DUBAI — Gulf Arab national oil companies (NOCs) should transform into competitive international oil companies (IOCs) like their European and Asian peers BP, Statoil and Petronas have done, a Gulf Intelligence survey conducted in London with 100 energy industry executives, says. 73% of the audience held this opinion and when asked what the dominant industry partnership model would be by 2025, 63% of executives chose NOC- IOC, while 31% said it would be predominantly between NOCs. Only 6% voted for the IOC-IOC option.
The dramatic 70% decline in oil prices since mid-2014 has spurred significant restructuring activity in the past year amongst some NOCs in the region – geared to improving commercial and operational efficiencies and altering the traditional reliance on IOC financial and technical expertise.
Asked where they saw Brent crude oil prices averaging in 2017, 72% said in the $50s per barrel (bbl) range; 18% were more bullish, seeing it average in the $60s/bbl, while 10% were more conservative, predicting that as it did in 2016, Brent would average in the $40s/bbl.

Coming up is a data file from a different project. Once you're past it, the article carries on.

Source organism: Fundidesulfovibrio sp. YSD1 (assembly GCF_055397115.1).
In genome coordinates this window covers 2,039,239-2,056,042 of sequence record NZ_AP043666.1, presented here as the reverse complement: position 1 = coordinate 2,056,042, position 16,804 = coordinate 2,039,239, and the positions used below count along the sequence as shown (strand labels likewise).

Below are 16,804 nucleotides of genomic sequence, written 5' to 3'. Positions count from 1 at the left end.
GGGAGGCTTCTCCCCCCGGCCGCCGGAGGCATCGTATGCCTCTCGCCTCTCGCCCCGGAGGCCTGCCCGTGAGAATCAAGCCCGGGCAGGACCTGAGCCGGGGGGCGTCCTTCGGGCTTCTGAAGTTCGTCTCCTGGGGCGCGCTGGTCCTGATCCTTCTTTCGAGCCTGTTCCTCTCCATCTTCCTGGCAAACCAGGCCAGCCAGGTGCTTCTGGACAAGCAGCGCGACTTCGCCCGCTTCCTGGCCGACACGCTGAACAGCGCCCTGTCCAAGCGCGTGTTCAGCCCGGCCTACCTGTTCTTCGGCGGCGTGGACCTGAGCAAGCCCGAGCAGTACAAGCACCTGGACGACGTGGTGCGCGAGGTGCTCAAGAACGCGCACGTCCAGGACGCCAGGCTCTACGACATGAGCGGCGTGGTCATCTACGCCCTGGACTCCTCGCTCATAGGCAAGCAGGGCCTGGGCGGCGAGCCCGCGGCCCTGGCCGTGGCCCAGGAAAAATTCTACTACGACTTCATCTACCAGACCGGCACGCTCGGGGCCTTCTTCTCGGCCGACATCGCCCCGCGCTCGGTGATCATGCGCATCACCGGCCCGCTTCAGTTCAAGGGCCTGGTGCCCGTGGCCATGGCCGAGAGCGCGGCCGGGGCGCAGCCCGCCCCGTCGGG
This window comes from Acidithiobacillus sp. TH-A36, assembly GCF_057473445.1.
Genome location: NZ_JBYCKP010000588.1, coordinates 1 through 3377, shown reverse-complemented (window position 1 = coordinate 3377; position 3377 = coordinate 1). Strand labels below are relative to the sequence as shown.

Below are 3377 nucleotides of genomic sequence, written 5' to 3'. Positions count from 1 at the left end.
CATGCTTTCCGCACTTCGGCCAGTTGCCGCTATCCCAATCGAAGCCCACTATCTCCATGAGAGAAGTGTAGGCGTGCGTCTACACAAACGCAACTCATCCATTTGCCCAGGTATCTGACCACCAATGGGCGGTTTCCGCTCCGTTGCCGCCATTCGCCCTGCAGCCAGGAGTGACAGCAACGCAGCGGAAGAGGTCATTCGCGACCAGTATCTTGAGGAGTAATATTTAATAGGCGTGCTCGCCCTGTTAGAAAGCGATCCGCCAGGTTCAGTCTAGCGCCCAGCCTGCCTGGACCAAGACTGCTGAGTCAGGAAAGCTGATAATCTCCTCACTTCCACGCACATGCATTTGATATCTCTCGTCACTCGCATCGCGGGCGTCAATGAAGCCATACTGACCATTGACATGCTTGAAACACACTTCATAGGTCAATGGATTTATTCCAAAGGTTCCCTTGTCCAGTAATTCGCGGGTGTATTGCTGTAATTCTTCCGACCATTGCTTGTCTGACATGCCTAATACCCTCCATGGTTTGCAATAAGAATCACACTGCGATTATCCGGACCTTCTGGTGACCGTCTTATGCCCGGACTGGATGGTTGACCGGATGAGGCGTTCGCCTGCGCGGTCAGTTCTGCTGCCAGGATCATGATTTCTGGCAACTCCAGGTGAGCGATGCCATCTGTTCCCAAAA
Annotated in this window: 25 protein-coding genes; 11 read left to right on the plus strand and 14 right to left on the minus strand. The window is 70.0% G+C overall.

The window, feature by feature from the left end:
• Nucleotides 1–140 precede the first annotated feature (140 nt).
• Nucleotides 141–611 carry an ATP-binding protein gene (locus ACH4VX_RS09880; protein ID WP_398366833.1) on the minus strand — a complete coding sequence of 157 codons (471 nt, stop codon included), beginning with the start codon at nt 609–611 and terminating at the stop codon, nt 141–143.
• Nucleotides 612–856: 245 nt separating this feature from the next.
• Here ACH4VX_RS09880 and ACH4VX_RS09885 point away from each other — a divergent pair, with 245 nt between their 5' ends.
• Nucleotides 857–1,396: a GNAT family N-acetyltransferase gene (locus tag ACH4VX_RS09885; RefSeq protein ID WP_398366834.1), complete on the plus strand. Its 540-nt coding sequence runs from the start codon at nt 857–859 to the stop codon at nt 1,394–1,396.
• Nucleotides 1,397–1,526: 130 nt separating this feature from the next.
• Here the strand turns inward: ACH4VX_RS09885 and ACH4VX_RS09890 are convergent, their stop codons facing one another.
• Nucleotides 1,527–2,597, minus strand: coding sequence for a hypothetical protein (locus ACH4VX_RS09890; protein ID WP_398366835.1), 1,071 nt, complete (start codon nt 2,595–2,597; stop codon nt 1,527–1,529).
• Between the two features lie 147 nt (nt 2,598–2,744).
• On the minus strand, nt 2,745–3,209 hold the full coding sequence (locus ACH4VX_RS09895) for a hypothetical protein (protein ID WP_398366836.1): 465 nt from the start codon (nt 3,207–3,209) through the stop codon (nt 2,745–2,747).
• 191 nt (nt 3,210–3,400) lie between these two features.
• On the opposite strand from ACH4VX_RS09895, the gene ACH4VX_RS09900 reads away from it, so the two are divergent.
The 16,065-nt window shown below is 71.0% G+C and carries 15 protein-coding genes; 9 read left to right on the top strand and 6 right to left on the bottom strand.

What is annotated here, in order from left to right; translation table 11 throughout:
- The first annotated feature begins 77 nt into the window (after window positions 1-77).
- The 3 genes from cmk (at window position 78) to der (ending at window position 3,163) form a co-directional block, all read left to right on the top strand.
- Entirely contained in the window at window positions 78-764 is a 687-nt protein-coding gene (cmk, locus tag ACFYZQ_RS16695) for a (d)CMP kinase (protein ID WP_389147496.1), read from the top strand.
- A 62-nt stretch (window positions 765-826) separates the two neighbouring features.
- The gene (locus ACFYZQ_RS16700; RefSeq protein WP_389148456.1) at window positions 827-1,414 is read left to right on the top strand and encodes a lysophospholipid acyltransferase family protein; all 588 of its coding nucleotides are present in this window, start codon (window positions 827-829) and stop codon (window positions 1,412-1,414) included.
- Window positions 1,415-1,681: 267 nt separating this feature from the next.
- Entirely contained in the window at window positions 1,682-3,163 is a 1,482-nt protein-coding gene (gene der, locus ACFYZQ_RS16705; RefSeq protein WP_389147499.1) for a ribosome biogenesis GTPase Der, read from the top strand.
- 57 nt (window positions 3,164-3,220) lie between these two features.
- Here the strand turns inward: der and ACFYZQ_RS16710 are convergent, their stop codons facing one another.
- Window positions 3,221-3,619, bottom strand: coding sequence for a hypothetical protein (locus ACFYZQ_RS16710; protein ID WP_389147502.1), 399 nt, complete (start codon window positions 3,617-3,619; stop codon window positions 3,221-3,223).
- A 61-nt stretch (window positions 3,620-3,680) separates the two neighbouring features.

63% of the GIQ survey audience were of the opinion that absolute Brent prices would not dip below $40/bbl while 20% were somewhat less optimistic choosing $30/bbl as the floor for 2017. Meanwhile, 5% thought it could touch $20/bbl or below.
Brent prices have averaged in the $50s/bbl this year and were $56/bbl at the market close on Friday. 75% of the executives in the room said that the OPEC – non OPEC Vienna 1.5 million b/d production cut agreement which commenced in January, was a result of producers feeling unsustainable economic pressure. — Gulf Intelligence
from consistently lower oil revenues, while the remaining 25% believed that the market share strategy deployed by OPEC for the past two years had succeeded in its objective. Meanwhile, 83% of the audience expect the current 6-month agreement to be extended beyond June of this year. — Gulf Intelligence